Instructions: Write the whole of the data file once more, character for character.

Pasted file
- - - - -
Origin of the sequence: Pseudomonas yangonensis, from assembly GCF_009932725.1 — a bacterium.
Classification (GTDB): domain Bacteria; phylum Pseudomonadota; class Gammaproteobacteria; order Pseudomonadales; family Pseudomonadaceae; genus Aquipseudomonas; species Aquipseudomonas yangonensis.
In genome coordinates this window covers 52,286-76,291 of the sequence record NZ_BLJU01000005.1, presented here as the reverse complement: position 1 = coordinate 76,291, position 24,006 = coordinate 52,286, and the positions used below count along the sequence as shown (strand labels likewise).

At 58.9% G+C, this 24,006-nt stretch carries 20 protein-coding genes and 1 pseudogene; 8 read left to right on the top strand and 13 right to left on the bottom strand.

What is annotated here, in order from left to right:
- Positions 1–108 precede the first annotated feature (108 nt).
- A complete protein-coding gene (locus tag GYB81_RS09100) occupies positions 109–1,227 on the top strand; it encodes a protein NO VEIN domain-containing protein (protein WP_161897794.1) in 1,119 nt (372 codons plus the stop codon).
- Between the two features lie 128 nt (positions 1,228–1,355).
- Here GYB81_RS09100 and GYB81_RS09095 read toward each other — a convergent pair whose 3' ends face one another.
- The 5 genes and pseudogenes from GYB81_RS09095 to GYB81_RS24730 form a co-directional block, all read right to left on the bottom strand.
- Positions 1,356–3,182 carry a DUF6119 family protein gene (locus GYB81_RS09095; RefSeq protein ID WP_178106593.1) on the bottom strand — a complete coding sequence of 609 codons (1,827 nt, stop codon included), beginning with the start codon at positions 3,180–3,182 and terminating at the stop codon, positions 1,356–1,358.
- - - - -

Origin of the sequence: Pseudomonas yangonensis, from assembly GCF_009932725.1 — a bacterium.
Classification (GTDB): domain Bacteria; phylum Pseudomonadota; class Gammaproteobacteria; order Pseudomonadales; family Pseudomonadaceae; genus Aquipseudomonas; species Aquipseudomonas yangonensis.
In genome coordinates this window covers 52,286-76,291 of the sequence record NZ_BLJU01000005.1, presented here as the reverse complement: position 1 = coordinate 76,291, position 24,006 = coordinate 52,286, and the positions used below count along the sequence as shown (strand labels likewise).

At 58.9% G+C, this 24,006-nt stretch carries 20 protein-coding genes and 1 pseudogene; 8 read left to right on the top strand and 13 right to left on the bottom strand.

What is annotated here, in order from left to right:
- Positions 1–108 precede the first annotated feature (108 nt).
- A complete protein-coding gene (locus tag GYB81_RS09100) occupies positions 109–1,227 on the top strand; it encodes a protein NO VEIN domain-containing protein (protein WP_161897794.1) in 1,119 nt (372 codons plus the stop codon).
- Between the two features lie 128 nt (positions 1,228–1,355).
- Here GYB81_RS09100 and GYB81_RS09095 read toward each other — a convergent pair whose 3' ends face one another.
- The 5 genes and pseudogenes from GYB81_RS09095 to GYB81_RS24730 form a co-directional block, all read right to left on the bottom strand.
- Positions 1,356–3,182 carry a DUF6119 family protein gene (locus GYB81_RS09095; RefSeq protein ID WP_178106593.1) on the bottom strand — a complete coding sequence of 609 codons (1,827 nt, stop codon included), beginning with the start codon at positions 3,180–3,182 and terminating at the stop codon, positions 1,356–1,358.